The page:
Five symptoms of anxiety and depression include feelings of worthlessness, intense fear, rumination, thoughts of suicide, and guilt. I have experienced all of these symptoms. This has led me to miss out on opportunities that could have helped me improve my self-esteem, reach my goals, and find fulfillment. Last week, I decided to change that by volunteering for the Crisis Text Line. (Note: This post contains a trigger warning.)
Having faced gambling addiction, the silent adversary that stealthily infiltrates lives and wreaks havoc on a person’s financial, mental, and emotional wellbeing, I am proud to be standing on the side of gambling addiction recovery because so many others don’t make it out. As I share my story of recovery and hope, I recognize how fortunate I am to be here and hope to help others stand on this side of gambling addiction recovery.
I have an eating disorder voice that needs to be turned off. I first began the work to heal from an eating disorder in 2010, and it's been a passion of mine ever since. But despite all those years of hard-fought experience in the eating disorder recovery trenches, I am still learning how to turn off the eating disorder voice in my head. This voice was a staunch, relentless companion for most of my adolescence. At times, I could not even separate my own inner voice from the eating disorder beliefs, anxieties, and compulsions always shouting at me.
You can learn how to support an employee with depression or bipolar. Employers play a big role in their employees' lives. Most people work 40-hour weeks and eight-hour days. This is a lot of time spent working, so it's important that those hours are supportive of each employee's wellbeing. I have had some bad experiences with prior workplaces and also some exceptional experiences. People with bipolar disorder or depression can be brilliant, hard-working, passionate employees, just like anyone else, and with a little extra help and accommodation, they can be very successful.
Have you tried to fix someone's mental illness? When we see others struggling with mental illness, we often get the urge to help. But for most of us, we aren’t equipped to treat their disease—and trying to can negatively impact our mental health. Sometimes we have to let go and accept that we can’t fix someone else’s mental illness.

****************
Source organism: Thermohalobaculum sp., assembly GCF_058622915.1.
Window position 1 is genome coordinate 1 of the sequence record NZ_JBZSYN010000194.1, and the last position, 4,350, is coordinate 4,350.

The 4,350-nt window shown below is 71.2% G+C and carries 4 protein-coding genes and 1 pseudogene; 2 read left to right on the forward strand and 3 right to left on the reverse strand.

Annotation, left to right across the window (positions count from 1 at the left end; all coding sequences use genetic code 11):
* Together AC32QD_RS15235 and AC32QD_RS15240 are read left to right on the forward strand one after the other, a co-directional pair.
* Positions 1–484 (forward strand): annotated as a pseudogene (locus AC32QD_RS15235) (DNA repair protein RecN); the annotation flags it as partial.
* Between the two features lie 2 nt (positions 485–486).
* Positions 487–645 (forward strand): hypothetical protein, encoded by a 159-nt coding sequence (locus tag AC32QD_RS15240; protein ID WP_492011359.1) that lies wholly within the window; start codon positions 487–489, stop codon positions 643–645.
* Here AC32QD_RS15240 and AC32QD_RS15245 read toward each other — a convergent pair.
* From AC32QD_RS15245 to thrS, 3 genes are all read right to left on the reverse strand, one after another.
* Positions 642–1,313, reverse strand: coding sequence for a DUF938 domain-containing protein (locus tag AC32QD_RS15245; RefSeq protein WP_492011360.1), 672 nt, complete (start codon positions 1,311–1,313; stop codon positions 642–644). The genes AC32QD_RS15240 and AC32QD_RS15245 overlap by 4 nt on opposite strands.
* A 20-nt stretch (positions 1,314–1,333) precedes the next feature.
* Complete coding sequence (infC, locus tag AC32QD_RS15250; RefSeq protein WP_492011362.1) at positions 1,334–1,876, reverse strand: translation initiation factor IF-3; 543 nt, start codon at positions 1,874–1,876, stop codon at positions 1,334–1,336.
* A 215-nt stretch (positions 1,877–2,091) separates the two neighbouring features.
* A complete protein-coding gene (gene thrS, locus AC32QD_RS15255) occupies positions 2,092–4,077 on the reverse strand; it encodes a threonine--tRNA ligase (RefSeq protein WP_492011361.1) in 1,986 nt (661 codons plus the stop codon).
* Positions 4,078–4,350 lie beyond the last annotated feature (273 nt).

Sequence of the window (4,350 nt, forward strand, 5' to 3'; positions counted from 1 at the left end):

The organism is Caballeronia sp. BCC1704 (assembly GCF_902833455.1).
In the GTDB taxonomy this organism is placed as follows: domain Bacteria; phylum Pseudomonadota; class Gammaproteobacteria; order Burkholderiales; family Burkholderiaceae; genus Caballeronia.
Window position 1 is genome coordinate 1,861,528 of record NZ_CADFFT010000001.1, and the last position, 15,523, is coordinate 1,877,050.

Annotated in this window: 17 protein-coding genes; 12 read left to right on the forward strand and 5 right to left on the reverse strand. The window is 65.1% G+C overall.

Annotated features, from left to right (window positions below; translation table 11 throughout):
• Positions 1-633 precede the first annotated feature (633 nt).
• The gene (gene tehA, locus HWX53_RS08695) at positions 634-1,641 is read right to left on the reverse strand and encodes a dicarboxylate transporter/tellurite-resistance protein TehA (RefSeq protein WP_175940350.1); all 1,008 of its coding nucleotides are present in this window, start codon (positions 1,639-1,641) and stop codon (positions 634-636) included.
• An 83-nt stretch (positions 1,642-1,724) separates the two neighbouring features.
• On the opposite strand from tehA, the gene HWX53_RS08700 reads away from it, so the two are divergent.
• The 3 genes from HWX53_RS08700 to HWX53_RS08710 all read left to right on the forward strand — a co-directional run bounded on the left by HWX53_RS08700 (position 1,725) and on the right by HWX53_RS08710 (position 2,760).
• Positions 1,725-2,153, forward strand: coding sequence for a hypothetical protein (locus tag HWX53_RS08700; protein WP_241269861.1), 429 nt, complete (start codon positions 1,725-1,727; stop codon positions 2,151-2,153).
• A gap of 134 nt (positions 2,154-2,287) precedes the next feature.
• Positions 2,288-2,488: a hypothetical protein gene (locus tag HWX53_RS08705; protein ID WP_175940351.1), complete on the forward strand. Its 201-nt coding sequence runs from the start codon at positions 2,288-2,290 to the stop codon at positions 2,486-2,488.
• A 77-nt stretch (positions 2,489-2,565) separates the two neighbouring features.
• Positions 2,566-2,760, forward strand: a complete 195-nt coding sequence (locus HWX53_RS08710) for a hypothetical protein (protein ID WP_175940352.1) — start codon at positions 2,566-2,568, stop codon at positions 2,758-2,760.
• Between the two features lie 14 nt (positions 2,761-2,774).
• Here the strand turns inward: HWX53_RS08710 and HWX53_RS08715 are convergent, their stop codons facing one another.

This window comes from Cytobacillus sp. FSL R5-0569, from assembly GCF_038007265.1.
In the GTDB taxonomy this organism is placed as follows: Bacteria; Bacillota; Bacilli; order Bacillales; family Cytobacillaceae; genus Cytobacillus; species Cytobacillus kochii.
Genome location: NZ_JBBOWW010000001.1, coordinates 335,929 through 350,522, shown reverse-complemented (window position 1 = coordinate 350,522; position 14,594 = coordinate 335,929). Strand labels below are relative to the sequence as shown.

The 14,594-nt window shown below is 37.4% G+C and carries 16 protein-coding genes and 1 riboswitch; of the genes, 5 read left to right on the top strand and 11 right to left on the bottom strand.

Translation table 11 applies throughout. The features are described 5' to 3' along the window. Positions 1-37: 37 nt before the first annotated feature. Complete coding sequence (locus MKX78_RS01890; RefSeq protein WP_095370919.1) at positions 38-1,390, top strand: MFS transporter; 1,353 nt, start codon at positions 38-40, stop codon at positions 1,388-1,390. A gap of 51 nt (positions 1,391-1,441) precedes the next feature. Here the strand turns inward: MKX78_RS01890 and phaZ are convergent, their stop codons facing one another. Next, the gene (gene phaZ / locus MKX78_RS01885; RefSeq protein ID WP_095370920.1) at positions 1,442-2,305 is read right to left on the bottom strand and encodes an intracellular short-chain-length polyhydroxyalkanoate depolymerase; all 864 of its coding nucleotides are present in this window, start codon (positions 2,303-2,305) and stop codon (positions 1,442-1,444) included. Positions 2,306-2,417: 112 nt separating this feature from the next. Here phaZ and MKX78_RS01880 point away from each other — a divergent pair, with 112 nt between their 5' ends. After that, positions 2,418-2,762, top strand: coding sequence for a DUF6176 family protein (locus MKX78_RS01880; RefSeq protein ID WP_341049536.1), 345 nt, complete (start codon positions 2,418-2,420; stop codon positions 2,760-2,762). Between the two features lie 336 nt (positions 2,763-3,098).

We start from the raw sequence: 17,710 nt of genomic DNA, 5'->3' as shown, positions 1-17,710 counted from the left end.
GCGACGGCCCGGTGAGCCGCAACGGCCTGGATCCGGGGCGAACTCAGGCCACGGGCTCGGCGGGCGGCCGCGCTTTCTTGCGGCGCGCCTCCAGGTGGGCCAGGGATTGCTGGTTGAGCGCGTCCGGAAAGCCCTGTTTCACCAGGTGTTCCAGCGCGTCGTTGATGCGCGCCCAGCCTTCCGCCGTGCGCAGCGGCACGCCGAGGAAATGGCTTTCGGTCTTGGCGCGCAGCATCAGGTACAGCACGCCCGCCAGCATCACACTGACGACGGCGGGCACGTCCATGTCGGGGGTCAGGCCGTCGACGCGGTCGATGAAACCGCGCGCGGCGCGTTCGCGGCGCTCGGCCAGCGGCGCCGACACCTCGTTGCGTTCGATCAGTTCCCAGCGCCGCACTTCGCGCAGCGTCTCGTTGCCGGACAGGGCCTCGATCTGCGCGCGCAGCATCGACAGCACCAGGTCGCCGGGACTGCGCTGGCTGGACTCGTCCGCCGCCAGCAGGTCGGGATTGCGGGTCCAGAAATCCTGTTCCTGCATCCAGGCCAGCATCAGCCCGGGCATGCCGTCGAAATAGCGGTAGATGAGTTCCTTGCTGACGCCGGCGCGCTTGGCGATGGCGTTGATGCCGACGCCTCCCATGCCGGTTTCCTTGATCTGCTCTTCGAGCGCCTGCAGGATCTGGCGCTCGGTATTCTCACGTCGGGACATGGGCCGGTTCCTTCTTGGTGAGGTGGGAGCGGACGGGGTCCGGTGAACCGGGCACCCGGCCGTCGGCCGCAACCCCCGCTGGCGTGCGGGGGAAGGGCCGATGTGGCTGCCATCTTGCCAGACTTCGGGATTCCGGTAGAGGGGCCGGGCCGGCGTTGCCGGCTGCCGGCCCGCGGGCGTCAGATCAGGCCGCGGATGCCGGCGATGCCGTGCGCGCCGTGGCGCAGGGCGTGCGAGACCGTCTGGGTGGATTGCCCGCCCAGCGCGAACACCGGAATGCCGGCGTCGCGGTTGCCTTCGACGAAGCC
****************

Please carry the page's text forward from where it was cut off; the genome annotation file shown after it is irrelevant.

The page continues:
Schizophrenia and routines are good partners. As someone with schizophrenia and generalized anxiety disorder (GAD), my mind can often feel chaotic. I might simultaneously experience olfactory hallucinations (smells), paranoia, and cycling thoughts about worst-case scenarios or other symptoms. These symptoms leave little space in my brain for health and wellbeing. That is why when I am at home, I follow a routine to add order and a sense of safety. Routines can give us a feeling that we have something we can count on when we have schizophrenia. They can also offer structure that can help with feeling out of control.
A friendship recession is a real thing. When was the last time you hung out with your friends? Or when have you had a real heart-to-heart conversation? If you cannot recall the date, you, like countless others, may have been hit by the friendship recession.
While I know it's tempting, don't try to be your own psychiatrist. Trying to be the psychiatrist is a mistake. Psychiatrists train for 10 years to decide how to help you. Do you have 10 years of training? These people treat others like you every single day and thus have years of clinical experience under their belt. Do you treat others and have years of clinical experience under your belt? For most of us, the answers are "no" and "no." When you try to be the psychiatrist, you hobble your own treatment. And the trust is, I see people doing it all the time.
I want to share what it's like to have borderline personality disorder (BPD) and experience severe emotional triggers in the middle of interactions. Borderline personality disorder triggers are no small thing.
I have battled grief in relation to my posttraumatic stress disorder (PTSD). I've spent years mourning the life I had before my trauma, as well as the life I feel I could have had if that traumatic event had never happened in the first place. Posttraumatic stress disorder has amplified my experience of grief.